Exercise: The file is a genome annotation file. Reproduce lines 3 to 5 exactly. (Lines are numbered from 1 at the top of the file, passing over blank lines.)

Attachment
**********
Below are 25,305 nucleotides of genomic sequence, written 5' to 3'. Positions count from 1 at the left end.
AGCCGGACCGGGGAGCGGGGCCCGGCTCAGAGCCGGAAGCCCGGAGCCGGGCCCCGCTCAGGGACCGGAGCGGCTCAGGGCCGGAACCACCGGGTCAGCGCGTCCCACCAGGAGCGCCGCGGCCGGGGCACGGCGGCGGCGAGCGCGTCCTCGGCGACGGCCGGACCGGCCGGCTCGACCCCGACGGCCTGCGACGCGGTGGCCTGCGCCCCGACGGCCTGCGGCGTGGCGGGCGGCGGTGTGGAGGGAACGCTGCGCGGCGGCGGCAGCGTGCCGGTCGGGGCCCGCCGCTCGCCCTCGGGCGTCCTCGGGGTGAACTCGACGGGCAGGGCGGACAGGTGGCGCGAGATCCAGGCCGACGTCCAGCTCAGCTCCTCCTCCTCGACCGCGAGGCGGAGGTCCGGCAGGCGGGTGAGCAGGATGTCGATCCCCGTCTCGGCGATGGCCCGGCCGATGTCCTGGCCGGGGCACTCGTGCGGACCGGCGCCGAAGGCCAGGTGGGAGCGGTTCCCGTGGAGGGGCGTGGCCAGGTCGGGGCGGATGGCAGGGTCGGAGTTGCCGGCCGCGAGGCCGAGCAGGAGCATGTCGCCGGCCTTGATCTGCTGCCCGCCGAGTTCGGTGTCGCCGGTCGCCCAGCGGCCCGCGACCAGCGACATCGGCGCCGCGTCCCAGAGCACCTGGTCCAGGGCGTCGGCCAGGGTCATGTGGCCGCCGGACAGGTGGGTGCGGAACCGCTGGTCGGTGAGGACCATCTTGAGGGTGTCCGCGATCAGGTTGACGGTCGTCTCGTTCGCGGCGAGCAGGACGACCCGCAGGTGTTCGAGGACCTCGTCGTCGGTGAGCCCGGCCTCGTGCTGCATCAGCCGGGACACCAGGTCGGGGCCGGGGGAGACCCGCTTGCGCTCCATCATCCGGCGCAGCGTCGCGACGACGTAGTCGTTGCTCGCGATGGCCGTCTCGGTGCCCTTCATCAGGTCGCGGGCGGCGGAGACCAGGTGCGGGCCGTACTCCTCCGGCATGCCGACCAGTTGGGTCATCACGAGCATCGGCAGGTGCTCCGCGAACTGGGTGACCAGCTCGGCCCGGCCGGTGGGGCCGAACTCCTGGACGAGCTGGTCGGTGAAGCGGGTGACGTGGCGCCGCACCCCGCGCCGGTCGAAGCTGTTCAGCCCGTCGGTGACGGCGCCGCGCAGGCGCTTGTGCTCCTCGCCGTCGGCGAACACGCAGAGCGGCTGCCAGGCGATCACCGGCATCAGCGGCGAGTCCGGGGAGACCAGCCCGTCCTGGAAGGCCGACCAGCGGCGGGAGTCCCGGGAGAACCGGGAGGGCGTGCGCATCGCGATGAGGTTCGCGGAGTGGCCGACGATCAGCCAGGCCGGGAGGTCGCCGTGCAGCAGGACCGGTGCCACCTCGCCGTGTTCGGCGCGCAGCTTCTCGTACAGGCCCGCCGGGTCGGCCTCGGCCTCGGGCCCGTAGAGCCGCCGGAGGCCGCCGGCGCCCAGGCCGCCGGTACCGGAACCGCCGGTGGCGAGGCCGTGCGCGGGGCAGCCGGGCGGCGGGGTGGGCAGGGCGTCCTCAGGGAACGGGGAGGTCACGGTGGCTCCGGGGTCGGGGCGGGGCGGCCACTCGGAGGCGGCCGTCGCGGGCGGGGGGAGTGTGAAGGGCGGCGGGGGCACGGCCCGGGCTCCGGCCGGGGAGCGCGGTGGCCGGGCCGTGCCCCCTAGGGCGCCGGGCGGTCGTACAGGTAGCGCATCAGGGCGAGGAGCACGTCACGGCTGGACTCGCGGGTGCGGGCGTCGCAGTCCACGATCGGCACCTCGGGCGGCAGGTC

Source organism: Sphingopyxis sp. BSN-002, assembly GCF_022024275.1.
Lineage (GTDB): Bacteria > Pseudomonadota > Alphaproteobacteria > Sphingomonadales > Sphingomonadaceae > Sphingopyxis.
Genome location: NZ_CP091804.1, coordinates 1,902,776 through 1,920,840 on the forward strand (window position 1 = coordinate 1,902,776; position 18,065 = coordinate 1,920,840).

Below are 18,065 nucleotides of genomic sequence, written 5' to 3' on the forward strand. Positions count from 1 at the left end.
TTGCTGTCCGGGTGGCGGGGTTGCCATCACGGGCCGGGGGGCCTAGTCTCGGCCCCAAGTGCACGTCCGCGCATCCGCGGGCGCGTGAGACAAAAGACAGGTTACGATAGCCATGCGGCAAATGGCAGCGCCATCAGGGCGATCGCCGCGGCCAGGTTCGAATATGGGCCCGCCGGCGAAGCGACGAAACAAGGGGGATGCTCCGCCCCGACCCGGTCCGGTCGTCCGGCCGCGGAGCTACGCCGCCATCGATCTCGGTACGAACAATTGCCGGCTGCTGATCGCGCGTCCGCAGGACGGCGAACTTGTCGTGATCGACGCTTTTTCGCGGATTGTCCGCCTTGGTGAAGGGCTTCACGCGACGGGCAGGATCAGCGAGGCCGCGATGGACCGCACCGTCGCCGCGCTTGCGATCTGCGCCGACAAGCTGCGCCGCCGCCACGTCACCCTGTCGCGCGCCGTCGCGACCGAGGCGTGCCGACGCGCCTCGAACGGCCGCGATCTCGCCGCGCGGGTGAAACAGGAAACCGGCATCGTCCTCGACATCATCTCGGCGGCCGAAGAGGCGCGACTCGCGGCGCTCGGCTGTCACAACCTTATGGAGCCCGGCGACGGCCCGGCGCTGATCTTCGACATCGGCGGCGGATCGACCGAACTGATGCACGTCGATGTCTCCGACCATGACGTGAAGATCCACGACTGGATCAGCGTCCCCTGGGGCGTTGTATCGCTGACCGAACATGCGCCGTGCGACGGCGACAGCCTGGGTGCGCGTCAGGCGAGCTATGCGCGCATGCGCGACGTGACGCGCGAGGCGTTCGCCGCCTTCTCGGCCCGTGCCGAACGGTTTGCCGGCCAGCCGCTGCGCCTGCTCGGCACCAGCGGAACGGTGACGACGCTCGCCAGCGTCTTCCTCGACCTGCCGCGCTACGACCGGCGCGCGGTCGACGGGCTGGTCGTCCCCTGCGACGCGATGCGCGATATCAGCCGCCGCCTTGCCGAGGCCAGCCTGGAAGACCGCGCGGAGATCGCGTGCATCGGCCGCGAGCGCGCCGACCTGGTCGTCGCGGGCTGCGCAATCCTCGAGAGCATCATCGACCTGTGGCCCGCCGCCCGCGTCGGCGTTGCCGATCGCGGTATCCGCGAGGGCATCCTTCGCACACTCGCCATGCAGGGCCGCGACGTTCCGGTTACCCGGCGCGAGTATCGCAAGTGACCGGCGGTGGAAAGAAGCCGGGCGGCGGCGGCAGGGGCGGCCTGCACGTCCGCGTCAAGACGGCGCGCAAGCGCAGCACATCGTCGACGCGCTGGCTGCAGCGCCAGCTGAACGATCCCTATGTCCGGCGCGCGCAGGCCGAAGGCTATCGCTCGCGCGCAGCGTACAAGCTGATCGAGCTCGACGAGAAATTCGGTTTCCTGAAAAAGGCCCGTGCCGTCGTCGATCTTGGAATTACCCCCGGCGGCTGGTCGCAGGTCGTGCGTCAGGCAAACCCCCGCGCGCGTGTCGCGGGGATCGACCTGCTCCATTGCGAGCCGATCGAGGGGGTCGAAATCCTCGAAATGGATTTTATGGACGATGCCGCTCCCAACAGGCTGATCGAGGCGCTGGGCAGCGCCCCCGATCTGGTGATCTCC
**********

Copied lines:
Source organism: Sphingopyxis sp. BSN-002, assembly GCF_022024275.1.
Lineage (GTDB): Bacteria > Pseudomonadota > Alphaproteobacteria > Sphingomonadales > Sphingomonadaceae > Sphingopyxis.
Genome location: NZ_CP091804.1, coordinates 1,902,776 through 1,920,840 on the forward strand (window position 1 = coordinate 1,902,776; position 18,065 = coordinate 1,920,840).